The influence of Jesus’s disciples

After the pharisees in Palestine murdered a Jewish follower of Jesus named Stephen, the rest of his sect sought other regions to spread their message. Extra-biblical writings told of them fanning out into Asia and northeastern Africa. Those who chronicled these events reported that in the first century an apostle named Mark founding a church in Alexandria, Egypt. From there Christianity took hold farther south in Sudan (biblical Nubia). Second-century writings reported that Thomas founded a church in India, Bartholomew and Thaddeus evangelized Armenia, and Simon and Andrew took their message to Georgia. At that time, there were even Christians living peacefully among the Zoroastrians in Persia. Evidently, they had trickled in from Antioch and Edessa, in Syria. These were the sites that most Christians aren’t aware of.

The first century had been an incredible time for the introduction of the religion. It offered many advantages over older polytheistic religions and people were ready for change. Christianity offered a caring god, something few polytheists had previously experienced. Potential converts heard wonderful stories of miracles performed by that god through his followers, and that trusting in him would lead to a heavenly afterlife. Average people were drawn to Christianity because of the Gospels being sympathetic to the poor and underprivileged.

The Aramaic-speaking disciples of Jesus founded all the above churches in Jewish diaspora communities in Asia and Africa. So, initially those converts retained most of their Jewish cultural practices. That set them apart from the converts of Paul, Barnabas, and Silas, who didn’t have to follow Jewish dietary customs and become circumcised.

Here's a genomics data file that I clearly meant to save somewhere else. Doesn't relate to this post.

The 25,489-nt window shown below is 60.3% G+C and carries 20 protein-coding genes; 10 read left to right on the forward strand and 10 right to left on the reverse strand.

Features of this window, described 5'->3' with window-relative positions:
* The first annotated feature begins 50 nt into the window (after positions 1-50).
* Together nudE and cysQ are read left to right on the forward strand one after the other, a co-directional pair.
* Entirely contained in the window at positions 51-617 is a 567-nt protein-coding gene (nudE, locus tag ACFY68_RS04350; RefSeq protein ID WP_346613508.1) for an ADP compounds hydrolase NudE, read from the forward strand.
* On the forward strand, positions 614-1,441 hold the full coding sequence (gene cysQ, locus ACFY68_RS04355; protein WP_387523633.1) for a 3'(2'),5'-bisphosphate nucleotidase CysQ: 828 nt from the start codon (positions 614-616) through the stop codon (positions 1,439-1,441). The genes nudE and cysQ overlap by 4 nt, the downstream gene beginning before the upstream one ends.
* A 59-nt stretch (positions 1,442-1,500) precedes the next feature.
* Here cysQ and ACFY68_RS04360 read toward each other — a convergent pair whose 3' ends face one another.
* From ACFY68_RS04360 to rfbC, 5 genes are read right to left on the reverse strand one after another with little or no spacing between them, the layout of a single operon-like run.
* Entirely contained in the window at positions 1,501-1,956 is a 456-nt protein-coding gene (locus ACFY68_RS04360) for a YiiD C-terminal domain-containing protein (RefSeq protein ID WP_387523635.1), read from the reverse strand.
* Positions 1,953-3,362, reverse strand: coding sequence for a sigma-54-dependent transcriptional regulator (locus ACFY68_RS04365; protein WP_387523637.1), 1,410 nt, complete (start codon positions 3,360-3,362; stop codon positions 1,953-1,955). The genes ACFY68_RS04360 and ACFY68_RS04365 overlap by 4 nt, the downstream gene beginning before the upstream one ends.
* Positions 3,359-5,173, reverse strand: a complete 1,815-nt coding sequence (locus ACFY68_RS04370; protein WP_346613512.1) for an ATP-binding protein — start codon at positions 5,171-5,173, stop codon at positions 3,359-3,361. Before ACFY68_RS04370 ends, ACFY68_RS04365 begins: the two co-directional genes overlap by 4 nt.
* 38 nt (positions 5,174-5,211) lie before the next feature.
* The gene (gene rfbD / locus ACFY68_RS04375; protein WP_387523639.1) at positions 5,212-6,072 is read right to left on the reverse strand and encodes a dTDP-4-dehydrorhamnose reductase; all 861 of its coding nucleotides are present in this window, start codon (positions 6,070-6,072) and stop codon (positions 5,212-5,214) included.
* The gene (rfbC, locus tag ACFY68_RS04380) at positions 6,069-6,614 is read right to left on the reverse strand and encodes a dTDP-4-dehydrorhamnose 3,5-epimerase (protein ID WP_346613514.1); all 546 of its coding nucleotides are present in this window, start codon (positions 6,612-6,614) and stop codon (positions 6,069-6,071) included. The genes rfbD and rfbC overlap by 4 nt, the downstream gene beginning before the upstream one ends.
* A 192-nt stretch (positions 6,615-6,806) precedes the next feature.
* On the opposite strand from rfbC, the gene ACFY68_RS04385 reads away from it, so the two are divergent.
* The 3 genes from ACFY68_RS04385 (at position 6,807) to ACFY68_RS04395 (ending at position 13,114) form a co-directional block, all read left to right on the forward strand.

Later developments

While all that evangelizing was going on in Asia and Africa, the mission to the gentiles was going strong in Anatolia and Mediterranean Europe. By AD 100 there were over forty Christian congregations in existence, mostly in Asia. The decisive split between the two forms of Christianity came during the period between the two Jewish rebellions against Rome—from approximately AD 70-132. That was the time when Jews were most unpopular in the Roman Empire. So naturally, gentile Christians wanted to distance themselves from their Jewish rivals. Due to Roman suppression of the Jews, the gentile Christians were finally able to eclipse Jewish Christianity.